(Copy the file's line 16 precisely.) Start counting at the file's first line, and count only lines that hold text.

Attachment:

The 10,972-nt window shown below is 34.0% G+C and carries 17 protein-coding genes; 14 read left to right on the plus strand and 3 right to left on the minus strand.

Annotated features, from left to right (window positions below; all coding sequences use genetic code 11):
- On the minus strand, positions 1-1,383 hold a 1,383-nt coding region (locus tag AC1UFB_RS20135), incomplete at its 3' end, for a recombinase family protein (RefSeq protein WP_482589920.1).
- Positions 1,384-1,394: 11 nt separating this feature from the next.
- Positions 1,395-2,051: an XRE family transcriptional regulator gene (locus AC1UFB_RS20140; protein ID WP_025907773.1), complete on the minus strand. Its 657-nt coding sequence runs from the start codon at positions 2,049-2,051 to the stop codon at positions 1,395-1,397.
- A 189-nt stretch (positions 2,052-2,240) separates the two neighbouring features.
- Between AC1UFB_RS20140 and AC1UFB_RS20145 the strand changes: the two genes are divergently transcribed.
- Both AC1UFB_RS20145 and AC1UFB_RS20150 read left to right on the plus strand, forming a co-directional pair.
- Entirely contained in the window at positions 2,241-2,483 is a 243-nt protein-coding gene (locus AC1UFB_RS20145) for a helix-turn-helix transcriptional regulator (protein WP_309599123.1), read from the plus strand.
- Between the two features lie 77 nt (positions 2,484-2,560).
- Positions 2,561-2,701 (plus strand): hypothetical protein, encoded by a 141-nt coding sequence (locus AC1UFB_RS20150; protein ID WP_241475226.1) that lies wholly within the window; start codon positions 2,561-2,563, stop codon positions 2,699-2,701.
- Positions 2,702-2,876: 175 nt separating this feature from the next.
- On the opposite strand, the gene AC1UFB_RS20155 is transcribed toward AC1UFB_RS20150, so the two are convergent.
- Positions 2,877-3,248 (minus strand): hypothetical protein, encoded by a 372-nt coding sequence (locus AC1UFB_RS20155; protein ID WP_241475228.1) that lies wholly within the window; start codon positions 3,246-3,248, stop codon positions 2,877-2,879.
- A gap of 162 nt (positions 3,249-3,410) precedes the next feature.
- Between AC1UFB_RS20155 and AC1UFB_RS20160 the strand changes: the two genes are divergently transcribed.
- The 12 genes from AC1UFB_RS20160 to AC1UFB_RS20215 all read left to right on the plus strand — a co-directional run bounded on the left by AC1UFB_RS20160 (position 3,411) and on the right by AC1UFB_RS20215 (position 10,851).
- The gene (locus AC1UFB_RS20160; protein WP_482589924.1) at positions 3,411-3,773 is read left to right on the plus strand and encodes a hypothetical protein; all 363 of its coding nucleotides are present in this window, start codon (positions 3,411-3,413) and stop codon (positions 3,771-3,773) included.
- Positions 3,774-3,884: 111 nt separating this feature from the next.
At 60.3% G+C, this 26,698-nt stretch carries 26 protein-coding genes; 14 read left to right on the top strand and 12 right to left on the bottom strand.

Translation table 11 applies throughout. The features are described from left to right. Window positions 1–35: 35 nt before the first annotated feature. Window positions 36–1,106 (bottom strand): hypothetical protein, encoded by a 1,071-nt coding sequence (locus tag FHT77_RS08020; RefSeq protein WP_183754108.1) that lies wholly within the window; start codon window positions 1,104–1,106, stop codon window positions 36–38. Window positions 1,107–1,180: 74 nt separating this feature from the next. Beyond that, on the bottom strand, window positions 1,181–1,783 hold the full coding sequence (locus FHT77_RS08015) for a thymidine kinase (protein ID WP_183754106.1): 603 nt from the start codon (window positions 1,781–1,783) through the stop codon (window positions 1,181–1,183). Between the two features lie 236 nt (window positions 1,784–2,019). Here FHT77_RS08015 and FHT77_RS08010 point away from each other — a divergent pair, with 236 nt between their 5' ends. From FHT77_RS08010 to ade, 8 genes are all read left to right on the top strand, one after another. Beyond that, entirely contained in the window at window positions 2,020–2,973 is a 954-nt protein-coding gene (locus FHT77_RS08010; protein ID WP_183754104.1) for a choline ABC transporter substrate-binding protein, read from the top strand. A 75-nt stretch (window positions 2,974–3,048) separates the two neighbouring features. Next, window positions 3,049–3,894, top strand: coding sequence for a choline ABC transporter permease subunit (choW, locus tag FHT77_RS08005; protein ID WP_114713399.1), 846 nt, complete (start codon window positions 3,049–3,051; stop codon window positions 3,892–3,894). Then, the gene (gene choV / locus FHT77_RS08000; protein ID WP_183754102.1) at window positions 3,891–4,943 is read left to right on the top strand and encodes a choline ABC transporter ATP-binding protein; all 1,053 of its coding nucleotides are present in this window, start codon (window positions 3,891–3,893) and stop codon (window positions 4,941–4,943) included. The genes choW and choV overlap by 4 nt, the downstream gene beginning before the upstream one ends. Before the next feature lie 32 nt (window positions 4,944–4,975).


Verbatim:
- Between AC1UFB_RS20155 and AC1UFB_RS20160 the strand changes: the two genes are divergently transcribed.